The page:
Two doctors take proactive approach to pain from cancer surgery
The diagnosis knocked the wind out of her: breast cancer and the prospect of a mastectomy within days.
As an anesthesiologist — a specialist who makes surgical miracles possible by putting patients in a deep sleep and then awakening them to live again — Dr. Rassamee Ling knew what to expect after surgery.
“My big worry was preventing chronic pain. I knew right at the outset that was a possibility,” Ling says eight months after her initial surgery and two months after breast reconstruction.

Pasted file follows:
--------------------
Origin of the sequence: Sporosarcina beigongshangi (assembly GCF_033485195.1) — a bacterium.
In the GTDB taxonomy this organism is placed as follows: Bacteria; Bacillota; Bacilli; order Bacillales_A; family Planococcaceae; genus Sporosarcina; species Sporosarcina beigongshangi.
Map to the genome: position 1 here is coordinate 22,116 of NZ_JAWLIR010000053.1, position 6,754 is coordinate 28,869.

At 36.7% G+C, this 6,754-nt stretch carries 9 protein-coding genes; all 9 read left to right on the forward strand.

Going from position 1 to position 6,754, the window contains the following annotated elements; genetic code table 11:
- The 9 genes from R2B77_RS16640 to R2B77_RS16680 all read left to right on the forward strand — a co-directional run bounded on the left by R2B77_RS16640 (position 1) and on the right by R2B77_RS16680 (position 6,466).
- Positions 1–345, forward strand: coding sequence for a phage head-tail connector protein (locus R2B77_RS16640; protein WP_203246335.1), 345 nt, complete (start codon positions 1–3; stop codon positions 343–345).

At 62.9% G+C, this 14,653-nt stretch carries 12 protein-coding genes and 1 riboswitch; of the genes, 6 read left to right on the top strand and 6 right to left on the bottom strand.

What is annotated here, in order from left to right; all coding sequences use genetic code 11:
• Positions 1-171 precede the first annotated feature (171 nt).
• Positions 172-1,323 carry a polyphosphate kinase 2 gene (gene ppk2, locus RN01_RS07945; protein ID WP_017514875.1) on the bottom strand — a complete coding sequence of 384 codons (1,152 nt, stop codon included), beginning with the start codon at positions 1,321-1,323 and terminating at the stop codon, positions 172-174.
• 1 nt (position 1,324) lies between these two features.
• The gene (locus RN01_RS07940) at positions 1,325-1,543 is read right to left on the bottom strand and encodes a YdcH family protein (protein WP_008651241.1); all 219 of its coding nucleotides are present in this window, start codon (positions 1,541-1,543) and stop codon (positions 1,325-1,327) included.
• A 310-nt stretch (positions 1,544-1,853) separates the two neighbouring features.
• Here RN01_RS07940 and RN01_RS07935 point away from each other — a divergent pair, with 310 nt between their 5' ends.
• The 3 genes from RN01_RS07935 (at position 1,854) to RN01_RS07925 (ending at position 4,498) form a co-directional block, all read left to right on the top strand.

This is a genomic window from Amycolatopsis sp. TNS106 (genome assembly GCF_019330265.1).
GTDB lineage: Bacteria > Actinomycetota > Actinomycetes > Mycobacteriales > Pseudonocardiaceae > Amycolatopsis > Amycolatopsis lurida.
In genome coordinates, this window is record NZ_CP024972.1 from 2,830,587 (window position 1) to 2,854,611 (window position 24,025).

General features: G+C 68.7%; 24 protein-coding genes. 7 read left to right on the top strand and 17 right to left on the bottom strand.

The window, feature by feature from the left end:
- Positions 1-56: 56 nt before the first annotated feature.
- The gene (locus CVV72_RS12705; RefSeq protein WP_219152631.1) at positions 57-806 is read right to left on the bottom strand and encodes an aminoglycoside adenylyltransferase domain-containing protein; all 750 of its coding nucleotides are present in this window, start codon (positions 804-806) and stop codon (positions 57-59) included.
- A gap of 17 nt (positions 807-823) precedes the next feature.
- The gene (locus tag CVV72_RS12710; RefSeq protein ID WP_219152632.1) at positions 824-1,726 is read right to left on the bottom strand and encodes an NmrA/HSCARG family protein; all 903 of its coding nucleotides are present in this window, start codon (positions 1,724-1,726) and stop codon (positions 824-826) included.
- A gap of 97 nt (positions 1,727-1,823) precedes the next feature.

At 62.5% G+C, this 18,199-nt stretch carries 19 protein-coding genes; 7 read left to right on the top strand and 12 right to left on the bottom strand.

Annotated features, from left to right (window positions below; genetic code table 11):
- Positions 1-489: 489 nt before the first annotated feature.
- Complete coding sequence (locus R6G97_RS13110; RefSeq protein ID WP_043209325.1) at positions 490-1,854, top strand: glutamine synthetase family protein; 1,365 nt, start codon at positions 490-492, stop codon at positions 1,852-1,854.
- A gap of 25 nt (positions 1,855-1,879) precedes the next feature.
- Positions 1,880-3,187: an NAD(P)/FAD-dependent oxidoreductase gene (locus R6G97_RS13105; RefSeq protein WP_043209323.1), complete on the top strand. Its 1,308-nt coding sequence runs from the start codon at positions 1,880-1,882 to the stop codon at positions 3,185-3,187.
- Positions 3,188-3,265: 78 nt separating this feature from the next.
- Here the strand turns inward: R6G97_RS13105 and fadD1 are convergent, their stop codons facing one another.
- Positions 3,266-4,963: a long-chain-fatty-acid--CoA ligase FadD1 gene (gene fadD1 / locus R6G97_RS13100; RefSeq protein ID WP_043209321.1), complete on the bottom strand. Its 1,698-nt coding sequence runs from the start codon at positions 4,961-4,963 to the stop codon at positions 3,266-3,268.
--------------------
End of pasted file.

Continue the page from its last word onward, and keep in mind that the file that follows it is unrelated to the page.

She turned to her friend and colleague Dr. Brenda Lau, a fellow anesthesiologist who also practises at the Jim Pattison Outpatient Care and Surgery Centre in Surrey, for advice.
Lau also runs the Vancouver clinic Change Pain, and is at the forefront of a new way of treating pain. She is among a small group of specialists who take an all-encompassing approach, encouraging a series of small steps — including improving nutrition and reducing anxiety — that can help manage pain without relying solely on potentially dangerous opioid-based drugs.